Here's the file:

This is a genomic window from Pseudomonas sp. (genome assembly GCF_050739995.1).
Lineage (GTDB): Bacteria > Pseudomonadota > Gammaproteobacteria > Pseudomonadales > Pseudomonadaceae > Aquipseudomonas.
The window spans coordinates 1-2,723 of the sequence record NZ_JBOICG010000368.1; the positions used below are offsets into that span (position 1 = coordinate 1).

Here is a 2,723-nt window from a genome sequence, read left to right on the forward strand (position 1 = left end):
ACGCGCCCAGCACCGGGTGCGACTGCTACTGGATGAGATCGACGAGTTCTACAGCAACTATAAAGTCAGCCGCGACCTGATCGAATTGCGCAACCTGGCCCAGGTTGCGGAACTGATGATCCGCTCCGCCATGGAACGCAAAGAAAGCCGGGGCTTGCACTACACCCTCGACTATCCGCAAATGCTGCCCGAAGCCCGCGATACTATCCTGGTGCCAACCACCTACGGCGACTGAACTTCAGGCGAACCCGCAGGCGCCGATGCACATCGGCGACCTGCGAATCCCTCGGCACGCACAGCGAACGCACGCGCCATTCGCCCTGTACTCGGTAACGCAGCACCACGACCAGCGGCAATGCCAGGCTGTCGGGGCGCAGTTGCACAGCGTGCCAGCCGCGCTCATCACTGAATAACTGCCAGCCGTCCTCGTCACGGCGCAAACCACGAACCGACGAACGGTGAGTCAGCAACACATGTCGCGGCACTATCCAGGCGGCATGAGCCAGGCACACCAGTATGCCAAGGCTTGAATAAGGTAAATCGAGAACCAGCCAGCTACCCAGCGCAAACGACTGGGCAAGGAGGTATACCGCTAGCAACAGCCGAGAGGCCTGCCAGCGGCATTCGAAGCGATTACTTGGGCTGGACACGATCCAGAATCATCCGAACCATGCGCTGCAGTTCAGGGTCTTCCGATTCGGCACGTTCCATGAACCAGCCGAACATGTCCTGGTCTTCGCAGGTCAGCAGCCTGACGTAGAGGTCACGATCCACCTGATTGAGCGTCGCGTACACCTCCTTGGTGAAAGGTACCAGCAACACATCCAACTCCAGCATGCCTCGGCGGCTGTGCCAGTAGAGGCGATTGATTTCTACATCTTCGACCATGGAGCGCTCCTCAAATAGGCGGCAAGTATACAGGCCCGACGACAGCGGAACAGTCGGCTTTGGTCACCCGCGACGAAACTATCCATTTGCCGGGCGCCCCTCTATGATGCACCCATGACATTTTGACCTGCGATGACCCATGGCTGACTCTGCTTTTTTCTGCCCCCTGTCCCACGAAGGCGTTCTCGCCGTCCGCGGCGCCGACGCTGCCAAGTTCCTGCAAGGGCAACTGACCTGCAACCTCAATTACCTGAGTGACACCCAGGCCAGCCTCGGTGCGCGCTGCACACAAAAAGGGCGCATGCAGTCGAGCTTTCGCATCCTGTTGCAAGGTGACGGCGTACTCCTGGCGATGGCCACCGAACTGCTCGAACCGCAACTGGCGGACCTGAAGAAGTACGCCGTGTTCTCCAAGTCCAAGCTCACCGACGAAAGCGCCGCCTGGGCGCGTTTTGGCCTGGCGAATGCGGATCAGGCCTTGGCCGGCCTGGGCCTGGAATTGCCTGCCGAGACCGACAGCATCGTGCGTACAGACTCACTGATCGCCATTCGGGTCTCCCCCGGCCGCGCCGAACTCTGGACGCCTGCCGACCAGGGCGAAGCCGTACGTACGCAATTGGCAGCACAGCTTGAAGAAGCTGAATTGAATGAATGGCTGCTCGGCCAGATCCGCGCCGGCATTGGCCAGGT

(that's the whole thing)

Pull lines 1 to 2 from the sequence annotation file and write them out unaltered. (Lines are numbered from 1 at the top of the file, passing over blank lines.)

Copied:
This is a genomic window from Pseudomonas sp. (genome assembly GCF_050739995.1).
Lineage (GTDB): Bacteria > Pseudomonadota > Gammaproteobacteria > Pseudomonadales > Pseudomonadaceae > Aquipseudomonas.